Intestinal permeability to intact lactose in newborns and adults

Jorge A. Bezerra, Steve H. Thompson, Mark Morse, Otakar Koldovský, John N. Udall

Research output: Contribution to journalArticlepeer-review

11 Scopus citations


Small amounts of lactose have been shown to be absorbed intact across the intestine and excreted unchanged in the urine of newborns and adults. We designed a study to quantitate the intestinal uptake and urinary excretion of this disaccharide in these age groups. Similar amounts of lactose were given orally to 17 term newborns (age: 24.8 ± 3.0 h) as a standard infant formula, and to 15 adult lactose absorbers (age: 28.1 ± 2.6 years) and 11 adult lactose malabsorbers (age: 24.7 ± 2.9 years) as a 20% water solution. Following lactose ingestion, breath was collected every 30 or 60 min for 3 h and analyzed for hydrogen concentration. Urine was also collected, and lactose and creatinine concentrations were determined. Peak hydrogen concentration was <20 ppm above baseline in newborns and adult lactose absorbers and 85 ± 14 ppm in adult lactose malabsorbers. Urinary lactose excretion, expressed as a function of body weight (mg/ml/kg b.w.), was substantially greater in newborns (4.2 ± 0.82) than in adult lactose absorbers (0.29 ± 0.07; p < 0.001) and adult lactose malabsorbers (0.55 ± 0.04: P < 0.01). Similarly, urinary lactose excretion expressed as a ratio of urinary lactose to urinary creatinine (mg/mg) was increased (p < 0.001) in newborns (2.05 ± 0.26) when compared to adult lactose absorbers (0.11 ± 0.02) and adult lactose malabsorbers (0.20 ± 0.02). Our data demonstrate that the intestinal uptake and urinary excretion of intact lactose is significantly increased in newborns compared to adult subjects.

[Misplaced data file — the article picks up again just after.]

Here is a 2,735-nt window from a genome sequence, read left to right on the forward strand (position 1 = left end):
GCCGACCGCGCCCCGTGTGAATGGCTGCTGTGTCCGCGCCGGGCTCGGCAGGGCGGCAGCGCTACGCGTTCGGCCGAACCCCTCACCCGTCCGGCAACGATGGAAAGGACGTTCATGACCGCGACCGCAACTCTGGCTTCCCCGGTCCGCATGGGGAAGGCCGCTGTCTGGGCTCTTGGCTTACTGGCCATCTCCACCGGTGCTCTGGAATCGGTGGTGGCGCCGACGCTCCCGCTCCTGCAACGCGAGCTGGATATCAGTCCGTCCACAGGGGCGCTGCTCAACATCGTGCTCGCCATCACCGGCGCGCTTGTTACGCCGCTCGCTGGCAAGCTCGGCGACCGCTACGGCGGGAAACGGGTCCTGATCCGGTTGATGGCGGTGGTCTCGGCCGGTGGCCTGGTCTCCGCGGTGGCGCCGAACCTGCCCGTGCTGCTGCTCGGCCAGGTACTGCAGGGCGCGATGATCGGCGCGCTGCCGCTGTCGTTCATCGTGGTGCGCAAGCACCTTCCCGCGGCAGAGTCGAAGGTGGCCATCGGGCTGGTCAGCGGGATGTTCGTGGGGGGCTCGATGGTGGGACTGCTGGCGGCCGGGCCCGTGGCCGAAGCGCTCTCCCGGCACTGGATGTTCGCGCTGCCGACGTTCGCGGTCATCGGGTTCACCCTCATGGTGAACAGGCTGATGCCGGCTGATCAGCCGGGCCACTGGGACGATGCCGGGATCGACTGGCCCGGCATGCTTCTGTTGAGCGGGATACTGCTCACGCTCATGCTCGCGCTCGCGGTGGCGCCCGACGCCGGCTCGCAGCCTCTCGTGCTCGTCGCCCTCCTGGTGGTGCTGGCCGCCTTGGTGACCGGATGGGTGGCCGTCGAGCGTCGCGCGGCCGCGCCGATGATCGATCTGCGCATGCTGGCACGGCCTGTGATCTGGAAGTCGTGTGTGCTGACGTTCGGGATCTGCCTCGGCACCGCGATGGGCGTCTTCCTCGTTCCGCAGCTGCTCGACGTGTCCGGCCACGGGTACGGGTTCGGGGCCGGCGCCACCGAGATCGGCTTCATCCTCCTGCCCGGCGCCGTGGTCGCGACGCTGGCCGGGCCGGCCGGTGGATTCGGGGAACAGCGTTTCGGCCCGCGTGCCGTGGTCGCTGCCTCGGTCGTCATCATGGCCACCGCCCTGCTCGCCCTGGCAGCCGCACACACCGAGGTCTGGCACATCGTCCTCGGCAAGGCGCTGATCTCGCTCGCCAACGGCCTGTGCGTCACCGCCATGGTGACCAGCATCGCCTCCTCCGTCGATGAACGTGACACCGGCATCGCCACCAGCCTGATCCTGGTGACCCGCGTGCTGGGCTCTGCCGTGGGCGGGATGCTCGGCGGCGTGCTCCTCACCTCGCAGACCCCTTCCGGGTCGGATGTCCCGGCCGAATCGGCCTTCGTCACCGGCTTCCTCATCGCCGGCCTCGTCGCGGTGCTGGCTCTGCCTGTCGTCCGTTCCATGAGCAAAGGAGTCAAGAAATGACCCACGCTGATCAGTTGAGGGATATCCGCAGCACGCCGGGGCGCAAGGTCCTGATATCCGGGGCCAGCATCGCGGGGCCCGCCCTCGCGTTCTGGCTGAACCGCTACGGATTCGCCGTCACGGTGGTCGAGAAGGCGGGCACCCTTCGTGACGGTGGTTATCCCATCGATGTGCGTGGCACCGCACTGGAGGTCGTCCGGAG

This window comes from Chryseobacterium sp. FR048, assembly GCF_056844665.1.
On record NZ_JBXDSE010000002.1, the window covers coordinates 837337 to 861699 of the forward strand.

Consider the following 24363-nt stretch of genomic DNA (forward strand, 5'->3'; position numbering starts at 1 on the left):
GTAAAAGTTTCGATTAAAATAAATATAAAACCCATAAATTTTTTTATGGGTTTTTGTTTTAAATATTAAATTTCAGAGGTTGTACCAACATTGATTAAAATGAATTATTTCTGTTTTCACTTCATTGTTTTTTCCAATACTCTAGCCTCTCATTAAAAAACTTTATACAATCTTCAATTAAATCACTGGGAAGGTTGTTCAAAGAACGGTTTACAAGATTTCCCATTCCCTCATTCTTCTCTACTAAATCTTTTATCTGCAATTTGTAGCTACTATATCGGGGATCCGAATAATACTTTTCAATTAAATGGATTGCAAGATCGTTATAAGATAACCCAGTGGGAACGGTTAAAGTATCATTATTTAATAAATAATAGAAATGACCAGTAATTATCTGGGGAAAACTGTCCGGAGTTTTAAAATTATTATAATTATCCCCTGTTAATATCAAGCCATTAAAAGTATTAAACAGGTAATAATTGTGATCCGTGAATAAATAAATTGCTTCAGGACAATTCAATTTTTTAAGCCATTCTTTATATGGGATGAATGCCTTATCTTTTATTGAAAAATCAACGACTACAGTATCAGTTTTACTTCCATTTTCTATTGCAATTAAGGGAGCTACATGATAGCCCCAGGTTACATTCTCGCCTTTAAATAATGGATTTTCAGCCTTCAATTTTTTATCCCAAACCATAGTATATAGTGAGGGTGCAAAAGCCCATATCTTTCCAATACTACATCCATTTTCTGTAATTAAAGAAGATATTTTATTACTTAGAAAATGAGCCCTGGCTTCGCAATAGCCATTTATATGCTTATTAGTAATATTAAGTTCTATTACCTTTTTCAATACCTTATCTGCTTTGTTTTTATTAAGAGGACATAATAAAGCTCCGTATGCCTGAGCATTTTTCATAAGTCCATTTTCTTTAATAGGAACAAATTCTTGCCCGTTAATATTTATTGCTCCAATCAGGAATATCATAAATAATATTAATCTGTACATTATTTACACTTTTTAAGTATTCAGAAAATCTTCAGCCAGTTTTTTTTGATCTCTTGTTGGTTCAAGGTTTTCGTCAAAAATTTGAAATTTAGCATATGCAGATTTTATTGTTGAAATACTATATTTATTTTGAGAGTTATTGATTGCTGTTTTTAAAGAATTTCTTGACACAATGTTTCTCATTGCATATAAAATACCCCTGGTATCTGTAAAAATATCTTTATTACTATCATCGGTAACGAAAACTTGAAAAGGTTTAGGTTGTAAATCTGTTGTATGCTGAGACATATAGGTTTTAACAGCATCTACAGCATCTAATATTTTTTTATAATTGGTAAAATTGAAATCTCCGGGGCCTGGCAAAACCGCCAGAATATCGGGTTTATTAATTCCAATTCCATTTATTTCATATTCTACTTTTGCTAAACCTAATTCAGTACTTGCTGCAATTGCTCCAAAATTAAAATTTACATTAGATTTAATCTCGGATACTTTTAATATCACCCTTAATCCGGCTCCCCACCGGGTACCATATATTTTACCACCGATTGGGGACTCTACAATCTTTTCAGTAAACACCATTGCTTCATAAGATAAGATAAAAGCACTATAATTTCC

Original languageEnglish (US)
Pages (from-to)334-342
Number of pages9
Issue number6
StatePublished - 1990
Externally publishedYes


  • Infants
  • Lactose absorption
  • Urine lactose

ASJC Scopus subject areas

  • Pediatrics, Perinatology, and Child Health
  • Developmental Biology


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